Manufacturing magic: On Salman Rushdie and ‘Victory City’

There is a constant need to explain the rules of fantasy in Salman Rushdie’s new novel.

Published : Apr 06, 2023 11:00 IST - 8 MINS READ

Salman Rushdie at a press conference at Aviles, in northern Spain, in October 2015.

Salman Rushdie at a press conference at Aviles, in northern Spain, in October 2015. | Photo Credit: Eloy Alonso /REUTERS

Magic realism. What a tepid label for such an explosive and tender, fabulous and revolutionary idea. That you exist in the world but that the laws of life that govern physics and feeling, thought and thrust, are other-worldly. That to belong to this world does not require you to belong to its shackled, rote-learned, non-negotiable laws—gravity, time, constitution, both of the body and the land. The idea that to belong to this world you must merely belong to it. How elegant and simple.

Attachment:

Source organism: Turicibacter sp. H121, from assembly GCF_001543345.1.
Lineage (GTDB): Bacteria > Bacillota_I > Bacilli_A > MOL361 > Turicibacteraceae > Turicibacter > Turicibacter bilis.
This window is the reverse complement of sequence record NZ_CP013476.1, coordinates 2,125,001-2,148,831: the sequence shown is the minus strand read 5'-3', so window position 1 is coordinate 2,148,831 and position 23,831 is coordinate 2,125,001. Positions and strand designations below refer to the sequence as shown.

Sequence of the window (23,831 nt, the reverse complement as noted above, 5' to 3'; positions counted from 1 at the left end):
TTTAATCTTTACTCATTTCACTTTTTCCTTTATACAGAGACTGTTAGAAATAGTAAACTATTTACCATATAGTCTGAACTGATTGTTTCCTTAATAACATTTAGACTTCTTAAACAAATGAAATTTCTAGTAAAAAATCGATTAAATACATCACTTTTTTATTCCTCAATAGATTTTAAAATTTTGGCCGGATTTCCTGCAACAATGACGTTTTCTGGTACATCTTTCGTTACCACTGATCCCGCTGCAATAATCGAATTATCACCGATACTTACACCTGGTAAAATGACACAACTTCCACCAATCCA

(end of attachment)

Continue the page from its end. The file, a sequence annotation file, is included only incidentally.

As the self-styled pretentious teenagers in Julian Barnes’ The Sense Of An Ending would smirk, “It is philosophically self-evident”, and yet, it is this simple, self-evident truth—that to belong, you must merely belong—that I find most moving about the genre.

In her 2018 Nobel Lecture, the author Olga Tokarczuk spoke about a photograph of her mother, a black-and-white fading image taken much before Tokarczuk’s birth. In it, her mother looks sad, and every time Tokarczuk asked her to explain the expression, she received the same reply—that she was sad because Tokarczuk was not born yet, and she missed her not being there. A simple way to placate a child, that they were loved so much, this answer instead spun Tokarczuk into an elevated existence “beyond the ordinary materiality of the world, beyond chance, beyond cause and effect and the laws of probability”. With this tale Tokarczuk was given, what she calls a soul, “the world’s greatest tender narrator”.